COVID-19 Vaccines Have Jewish Links
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COVID-19 Vaccines Have Jewish Links

Emory University researchers and local volunteers in human trials played a role in testing of one of the two announced vaccines.

Dave Schechter is a veteran journalist whose career includes writing and producing reports from Israel and elsewhere in the Middle East.

  • Pfizer and Moderna announce successful early results in COVID-19 vaccine trials.
    Pfizer and Moderna announce successful early results in COVID-19 vaccine trials.
  • Pfizer and Moderna announce successful early results in COVID-19 vaccine trials.
    Pfizer and Moderna announce successful early results in COVID-19 vaccine trials.
  • Pfizer and Moderna announce successful early results in COVID-19 vaccine trials.
    Pfizer and Moderna announce successful early results in COVID-19 vaccine trials.
  • Pfizer and Moderna announce successful early results in COVID-19 vaccine trials.
    Pfizer and Moderna announce successful early results in COVID-19 vaccine trials.

Science may have found light at the end of the COVID-19 tunnel.

On consecutive Mondays, two U.S.-based pharmaceutical companies — Pfizer and Moderna — have announced success in large-scale testing of COVID-19 vaccines.

While there remains the necessary approval for emergency use from U.S. regulators and the creation of a logistical chain stretching from production to vaccination, the first doses may be available by the year’s end, with wider distribution in the first quarter of 2021.

Among those in the forefront of the breakthroughs are scientists and medical researchers with Jewish family histories.

Announcement of the Pfizer/BioNTech vaccine is “a significant step closer to providing people around the world with a much-needed breakthrough to help bring an end to this global health crisis,” said Pfizer CEO Albert Bourla.

Albert Bourla, CEO of Pfizer, is the son of Holocaust survivors, among those left after the Nazis exterminated all but a remnant of a Jewish community numbering some 50,000 in the Greek port city of Thessaloniki, primarily descended from Sephardic Jews who fled Spain in 1492.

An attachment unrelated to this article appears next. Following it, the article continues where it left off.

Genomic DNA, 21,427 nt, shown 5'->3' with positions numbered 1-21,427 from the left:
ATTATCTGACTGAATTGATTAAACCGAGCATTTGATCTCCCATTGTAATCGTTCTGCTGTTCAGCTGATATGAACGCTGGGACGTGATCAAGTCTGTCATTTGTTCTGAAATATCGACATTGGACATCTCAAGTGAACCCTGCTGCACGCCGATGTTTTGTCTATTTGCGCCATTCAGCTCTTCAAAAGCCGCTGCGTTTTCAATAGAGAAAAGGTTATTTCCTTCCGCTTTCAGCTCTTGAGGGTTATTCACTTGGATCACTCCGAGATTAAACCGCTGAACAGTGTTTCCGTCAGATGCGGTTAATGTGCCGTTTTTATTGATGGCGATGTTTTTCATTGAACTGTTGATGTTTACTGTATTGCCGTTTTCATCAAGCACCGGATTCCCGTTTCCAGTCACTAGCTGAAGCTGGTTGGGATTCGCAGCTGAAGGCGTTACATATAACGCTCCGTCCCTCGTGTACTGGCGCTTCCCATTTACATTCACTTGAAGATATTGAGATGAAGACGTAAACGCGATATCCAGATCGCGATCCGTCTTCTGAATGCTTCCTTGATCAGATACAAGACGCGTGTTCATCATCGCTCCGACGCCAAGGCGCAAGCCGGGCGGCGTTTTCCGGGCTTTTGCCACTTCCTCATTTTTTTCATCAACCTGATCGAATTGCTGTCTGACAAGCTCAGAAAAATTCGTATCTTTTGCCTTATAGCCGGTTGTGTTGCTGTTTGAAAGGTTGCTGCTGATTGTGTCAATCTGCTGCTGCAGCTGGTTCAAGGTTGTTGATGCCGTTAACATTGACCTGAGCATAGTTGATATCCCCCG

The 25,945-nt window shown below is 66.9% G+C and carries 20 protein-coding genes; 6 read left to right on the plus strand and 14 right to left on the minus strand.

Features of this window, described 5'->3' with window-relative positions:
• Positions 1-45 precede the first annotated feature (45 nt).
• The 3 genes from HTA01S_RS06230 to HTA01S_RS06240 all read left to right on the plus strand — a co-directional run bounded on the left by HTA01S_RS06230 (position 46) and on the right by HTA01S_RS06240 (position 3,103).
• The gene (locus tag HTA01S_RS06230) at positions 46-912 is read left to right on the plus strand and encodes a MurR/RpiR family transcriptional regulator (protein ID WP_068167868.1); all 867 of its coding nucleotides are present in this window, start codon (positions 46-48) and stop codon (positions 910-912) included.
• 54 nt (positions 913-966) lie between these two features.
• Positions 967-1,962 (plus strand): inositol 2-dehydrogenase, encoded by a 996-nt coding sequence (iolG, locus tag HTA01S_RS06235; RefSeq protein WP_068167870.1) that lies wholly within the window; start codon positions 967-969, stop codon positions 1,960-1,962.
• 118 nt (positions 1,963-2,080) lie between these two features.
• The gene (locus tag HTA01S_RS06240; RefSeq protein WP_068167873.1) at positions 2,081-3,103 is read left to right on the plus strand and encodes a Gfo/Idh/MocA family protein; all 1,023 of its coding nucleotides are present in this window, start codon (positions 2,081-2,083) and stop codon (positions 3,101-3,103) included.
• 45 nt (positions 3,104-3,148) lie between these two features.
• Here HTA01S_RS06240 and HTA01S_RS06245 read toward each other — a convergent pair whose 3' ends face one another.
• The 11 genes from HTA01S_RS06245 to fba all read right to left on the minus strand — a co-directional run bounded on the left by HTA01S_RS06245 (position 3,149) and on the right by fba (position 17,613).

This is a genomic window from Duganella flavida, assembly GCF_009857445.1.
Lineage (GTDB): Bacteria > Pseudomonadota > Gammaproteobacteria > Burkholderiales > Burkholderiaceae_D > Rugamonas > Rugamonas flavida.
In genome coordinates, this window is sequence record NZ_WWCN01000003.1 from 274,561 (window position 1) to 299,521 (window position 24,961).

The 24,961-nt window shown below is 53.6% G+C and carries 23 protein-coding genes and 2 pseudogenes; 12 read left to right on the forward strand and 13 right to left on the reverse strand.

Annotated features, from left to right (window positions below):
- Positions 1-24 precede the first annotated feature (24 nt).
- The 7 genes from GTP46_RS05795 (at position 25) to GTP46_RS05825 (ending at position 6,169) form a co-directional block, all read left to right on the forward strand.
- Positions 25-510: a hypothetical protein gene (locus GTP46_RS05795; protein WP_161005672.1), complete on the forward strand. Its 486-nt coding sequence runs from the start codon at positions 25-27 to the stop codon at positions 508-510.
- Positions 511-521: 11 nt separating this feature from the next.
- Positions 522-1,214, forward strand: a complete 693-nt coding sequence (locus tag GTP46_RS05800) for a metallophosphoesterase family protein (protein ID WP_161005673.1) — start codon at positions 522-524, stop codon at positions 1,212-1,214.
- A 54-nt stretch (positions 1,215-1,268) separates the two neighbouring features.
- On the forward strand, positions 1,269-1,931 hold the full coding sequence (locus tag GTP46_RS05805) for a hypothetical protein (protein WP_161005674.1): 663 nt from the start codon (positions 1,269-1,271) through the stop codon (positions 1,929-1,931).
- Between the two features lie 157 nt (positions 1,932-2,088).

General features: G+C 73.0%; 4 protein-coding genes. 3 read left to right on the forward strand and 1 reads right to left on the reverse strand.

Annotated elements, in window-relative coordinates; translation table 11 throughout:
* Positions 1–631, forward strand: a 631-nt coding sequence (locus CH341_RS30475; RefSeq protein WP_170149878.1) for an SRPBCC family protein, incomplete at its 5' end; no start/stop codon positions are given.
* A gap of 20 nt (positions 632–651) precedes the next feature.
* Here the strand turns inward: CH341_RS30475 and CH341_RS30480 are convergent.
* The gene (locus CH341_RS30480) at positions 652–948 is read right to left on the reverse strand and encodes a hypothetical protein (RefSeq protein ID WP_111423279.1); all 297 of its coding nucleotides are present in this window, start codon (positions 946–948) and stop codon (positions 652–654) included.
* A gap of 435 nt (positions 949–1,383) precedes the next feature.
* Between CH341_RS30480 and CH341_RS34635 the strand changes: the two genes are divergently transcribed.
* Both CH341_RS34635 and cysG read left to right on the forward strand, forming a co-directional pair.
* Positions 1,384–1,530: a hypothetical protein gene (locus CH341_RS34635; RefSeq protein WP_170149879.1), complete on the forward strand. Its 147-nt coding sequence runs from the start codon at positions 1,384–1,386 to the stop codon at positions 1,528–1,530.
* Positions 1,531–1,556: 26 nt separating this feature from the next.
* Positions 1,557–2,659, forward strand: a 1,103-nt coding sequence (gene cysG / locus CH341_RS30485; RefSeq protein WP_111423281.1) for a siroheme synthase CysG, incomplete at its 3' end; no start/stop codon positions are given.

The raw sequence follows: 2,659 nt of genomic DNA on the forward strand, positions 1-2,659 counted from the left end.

Bourla announced Nov. 9 that a COVID-19 vaccine developed in conjunction with the German biotech firm BioNTech — itself a company founded by the children of Turkish immigrants to Germany — had achieved a 90 percent effectiveness rate in preventing infection among people who previously had not been infected with SARS-CoV-2, the virus behind COVID-19.

In a statement released by Pfizer, Bourla said, “We are reaching this critical milestone in our vaccine development program at a time when the world needs it most with infection rates setting new records, hospitals nearing over-capacity and economies struggling to reopen. With today’s news, we are a significant step closer to providing people around the world with a much-needed breakthrough to help bring an end to this global health crisis.”

A week later, on Nov. 16, Moderna, working with researchers at the National Institute of Allergy and Infectious Diseases, announced development of a vaccine with an effectiveness rate of 94.5 percent.

Moderna’s chief medical officer, Tal Zaks, is an Israeli with degrees from Ben-Gurion University. He told the Axios news that he kept in mind his mother, a woman in her 80s now living in the Israeli city of Ra’anana. “I want these data out as soon as I humanely can possibly get them. We have been working days, nights, 24/7 . . . I don’t think this was humanely possible to do any sooner,” Zaks said.